There was an interesting article by Thomas Friedman in the Op-Ed section of the New York Times on Saturday. The focus was on our immigration policies especially on foreign workers, but there were a couple of interesting statistics included. One was from Robert Litan, Director of Research at the Kauffman Foundation which focuses on stimulating entrepreneurship and innovation in the US.
“Between 1980 and 2005, virtually all net new jobs created in the U.S. were created by firms that were 5 years old or less,” said Litan. “That is about 40 million jobs. That means the established firms created no new net jobs during that period.”
So let’s see if we are focusing our efforts in the right way? Most of the hundreds of billions of dollars that were put into the economy by both the Bush and Obama administrations were targeted at bailing out or saving big company industries like the financial and auto industries who contributed essentially no new net jobs during the 25 years between 1980 and 2005. HHhhmmmmmm!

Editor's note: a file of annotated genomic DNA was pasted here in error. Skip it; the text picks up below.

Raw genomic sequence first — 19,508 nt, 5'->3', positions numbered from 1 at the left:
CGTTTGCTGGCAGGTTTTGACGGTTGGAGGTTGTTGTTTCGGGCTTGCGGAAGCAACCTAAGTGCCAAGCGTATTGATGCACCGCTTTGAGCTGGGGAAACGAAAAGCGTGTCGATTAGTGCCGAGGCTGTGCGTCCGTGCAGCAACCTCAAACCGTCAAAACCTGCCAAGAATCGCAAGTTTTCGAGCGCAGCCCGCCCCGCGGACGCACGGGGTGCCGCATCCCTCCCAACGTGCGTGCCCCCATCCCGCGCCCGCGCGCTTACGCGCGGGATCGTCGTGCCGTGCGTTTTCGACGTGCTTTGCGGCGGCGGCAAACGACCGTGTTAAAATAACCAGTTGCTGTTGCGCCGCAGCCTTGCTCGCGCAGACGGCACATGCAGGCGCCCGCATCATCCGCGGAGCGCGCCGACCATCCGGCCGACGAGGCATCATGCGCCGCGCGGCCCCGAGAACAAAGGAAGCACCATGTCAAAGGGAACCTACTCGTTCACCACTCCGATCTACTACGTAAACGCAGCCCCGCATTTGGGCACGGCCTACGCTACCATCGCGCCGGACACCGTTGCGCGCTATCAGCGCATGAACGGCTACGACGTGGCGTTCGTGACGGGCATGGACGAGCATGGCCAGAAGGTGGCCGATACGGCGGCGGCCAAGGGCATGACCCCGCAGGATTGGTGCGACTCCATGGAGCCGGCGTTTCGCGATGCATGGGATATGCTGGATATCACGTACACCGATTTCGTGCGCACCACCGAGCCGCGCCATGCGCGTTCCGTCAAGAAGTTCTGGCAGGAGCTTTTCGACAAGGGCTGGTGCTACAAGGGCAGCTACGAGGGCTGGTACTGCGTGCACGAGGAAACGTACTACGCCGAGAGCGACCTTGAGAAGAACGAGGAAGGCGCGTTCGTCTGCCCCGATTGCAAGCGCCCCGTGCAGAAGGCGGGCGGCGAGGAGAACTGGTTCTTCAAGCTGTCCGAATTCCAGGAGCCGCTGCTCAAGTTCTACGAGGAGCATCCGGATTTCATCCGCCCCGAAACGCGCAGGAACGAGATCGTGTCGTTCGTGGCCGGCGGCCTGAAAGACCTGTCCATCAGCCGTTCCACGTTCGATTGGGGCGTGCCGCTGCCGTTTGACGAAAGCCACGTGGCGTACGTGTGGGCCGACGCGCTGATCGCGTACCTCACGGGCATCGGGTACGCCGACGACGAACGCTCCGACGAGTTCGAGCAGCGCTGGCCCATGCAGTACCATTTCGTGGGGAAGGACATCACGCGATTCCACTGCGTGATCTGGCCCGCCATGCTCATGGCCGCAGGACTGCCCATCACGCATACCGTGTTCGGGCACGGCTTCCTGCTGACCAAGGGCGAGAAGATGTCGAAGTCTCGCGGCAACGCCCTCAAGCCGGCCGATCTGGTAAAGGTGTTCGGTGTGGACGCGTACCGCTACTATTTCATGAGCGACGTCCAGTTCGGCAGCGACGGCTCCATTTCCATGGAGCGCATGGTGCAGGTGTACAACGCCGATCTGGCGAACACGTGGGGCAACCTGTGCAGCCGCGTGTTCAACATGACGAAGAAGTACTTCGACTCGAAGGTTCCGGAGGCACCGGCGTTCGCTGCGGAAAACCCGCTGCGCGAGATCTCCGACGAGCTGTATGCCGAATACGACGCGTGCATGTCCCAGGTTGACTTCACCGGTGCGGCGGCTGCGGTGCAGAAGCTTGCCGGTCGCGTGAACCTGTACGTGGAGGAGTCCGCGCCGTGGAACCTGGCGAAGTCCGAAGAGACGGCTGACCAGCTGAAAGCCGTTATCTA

Obviously, the companies that did create all the job growth were start ups, and what are we doing to help them along, let’s see:
- There were funds provided to banks to stimulate lending to small businesses, but the banks decided not to lend it out.
- There were new SBA Loan Programs put in place that included elimination of loan fees, but again, the banks decided not to support these loans unless you had stellar credit even if the government backed these 90%.
- Senator Dodd added provisions to his Finance Reform Bill that will reduce the pool of available early stage funders for Startups and increased the filing requirements for startup companies.
So it looks like the current score is Big Company/No Job Growth = 2 and Start Up Economic Stimulus/Job Creation engine = 0.
As for those in power and their actions towards fixing this, I look towards to the words of Desi Arnaz, “Lucy, you have some splaining to do!” Although I am interested in hearing how this splaining will roll out, I am more interested in seeing a significant focus on getting more new businesses started and fueling the next level of job growth in America.